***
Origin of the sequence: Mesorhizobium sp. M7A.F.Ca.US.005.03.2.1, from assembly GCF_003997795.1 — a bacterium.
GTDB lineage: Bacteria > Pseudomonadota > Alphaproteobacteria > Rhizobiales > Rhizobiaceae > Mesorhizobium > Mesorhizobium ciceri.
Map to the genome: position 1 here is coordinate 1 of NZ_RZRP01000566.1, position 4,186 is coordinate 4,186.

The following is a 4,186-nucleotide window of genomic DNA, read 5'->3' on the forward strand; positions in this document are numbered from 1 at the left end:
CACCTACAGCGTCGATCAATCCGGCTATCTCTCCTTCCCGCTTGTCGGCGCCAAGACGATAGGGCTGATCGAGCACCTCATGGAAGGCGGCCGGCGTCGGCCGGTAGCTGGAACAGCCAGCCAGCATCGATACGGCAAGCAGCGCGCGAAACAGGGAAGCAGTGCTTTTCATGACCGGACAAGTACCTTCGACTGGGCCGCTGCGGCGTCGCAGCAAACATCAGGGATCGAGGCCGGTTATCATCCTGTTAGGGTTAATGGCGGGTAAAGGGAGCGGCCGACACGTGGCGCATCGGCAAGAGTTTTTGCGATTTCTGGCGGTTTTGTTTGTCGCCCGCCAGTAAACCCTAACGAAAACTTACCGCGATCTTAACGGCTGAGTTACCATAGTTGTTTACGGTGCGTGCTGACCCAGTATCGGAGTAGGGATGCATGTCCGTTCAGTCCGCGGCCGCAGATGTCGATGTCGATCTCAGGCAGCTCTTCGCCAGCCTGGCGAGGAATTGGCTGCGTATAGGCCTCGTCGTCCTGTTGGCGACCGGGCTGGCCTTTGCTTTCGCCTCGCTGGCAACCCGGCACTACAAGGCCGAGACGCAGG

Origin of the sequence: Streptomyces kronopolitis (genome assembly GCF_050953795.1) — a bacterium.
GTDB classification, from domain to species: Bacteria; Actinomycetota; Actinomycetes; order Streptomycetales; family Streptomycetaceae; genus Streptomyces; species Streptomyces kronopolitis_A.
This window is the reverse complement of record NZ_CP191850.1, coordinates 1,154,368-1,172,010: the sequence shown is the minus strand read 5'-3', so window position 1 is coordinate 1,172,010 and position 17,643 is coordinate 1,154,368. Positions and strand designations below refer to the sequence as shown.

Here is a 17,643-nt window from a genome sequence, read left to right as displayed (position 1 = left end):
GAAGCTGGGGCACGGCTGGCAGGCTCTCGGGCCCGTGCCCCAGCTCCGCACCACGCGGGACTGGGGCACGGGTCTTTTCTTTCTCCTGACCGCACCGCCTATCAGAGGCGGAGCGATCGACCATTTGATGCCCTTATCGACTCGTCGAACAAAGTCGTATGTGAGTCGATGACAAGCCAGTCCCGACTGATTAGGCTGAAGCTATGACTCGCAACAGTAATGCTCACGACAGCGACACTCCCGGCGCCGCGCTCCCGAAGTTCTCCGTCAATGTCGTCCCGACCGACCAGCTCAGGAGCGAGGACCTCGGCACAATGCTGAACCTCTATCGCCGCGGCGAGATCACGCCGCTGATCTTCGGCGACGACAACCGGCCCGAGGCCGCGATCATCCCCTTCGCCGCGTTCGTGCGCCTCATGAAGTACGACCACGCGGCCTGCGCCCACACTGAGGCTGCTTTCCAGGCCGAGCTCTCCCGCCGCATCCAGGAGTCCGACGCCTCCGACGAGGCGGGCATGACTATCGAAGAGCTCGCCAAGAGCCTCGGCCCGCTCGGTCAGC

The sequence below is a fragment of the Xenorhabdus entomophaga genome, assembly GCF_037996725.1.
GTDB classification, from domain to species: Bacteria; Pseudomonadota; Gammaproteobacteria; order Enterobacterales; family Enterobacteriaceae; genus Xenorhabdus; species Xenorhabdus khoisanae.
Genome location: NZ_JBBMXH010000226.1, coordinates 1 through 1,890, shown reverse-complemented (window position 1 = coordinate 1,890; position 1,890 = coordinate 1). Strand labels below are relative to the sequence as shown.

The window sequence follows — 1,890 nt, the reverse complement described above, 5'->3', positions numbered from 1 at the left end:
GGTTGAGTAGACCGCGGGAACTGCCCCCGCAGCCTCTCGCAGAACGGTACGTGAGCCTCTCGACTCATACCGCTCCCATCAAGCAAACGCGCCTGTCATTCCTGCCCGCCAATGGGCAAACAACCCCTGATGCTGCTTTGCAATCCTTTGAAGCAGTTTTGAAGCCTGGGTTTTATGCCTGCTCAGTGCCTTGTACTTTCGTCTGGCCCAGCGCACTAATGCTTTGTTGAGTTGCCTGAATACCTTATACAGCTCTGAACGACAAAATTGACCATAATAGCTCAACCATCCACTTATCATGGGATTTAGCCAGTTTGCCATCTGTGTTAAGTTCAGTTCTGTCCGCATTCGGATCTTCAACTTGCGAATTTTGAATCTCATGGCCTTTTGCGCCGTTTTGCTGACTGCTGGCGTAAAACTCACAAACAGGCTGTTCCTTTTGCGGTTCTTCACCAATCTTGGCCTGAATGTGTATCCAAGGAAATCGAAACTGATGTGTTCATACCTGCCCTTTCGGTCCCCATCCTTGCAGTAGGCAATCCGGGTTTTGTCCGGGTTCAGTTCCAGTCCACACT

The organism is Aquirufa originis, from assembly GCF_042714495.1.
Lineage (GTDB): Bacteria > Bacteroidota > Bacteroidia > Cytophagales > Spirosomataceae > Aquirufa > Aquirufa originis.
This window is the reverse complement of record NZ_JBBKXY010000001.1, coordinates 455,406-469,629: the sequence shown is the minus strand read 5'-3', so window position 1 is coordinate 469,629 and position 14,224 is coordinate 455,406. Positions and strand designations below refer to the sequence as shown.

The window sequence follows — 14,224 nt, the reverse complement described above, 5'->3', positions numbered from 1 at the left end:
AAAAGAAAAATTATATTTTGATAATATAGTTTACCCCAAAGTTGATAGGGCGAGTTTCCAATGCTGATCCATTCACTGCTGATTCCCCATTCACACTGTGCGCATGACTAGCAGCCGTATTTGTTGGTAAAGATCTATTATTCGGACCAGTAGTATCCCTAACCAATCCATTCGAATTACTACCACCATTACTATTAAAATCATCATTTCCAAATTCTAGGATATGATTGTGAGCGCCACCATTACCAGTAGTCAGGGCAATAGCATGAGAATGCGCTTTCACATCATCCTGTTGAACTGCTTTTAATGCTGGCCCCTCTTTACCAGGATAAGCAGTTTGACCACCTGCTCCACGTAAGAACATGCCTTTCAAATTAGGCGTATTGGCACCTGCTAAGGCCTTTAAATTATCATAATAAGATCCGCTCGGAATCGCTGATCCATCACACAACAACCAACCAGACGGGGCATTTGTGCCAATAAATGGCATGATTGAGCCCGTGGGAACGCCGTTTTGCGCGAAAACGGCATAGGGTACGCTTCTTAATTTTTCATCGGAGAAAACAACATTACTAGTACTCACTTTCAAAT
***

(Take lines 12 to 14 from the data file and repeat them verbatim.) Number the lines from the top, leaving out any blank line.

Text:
GTDB classification, from domain to species: Bacteria; Pseudomonadota; Gammaproteobacteria; order Enterobacterales; family Enterobacteriaceae; genus Xenorhabdus; species Xenorhabdus khoisanae.
Genome location: NZ_JBBMXH010000226.1, coordinates 1 through 1,890, shown reverse-complemented (window position 1 = coordinate 1,890; position 1,890 = coordinate 1). Strand labels below are relative to the sequence as shown.

The window sequence follows — 1,890 nt, the reverse complement described above, 5'->3', positions numbered from 1 at the left end: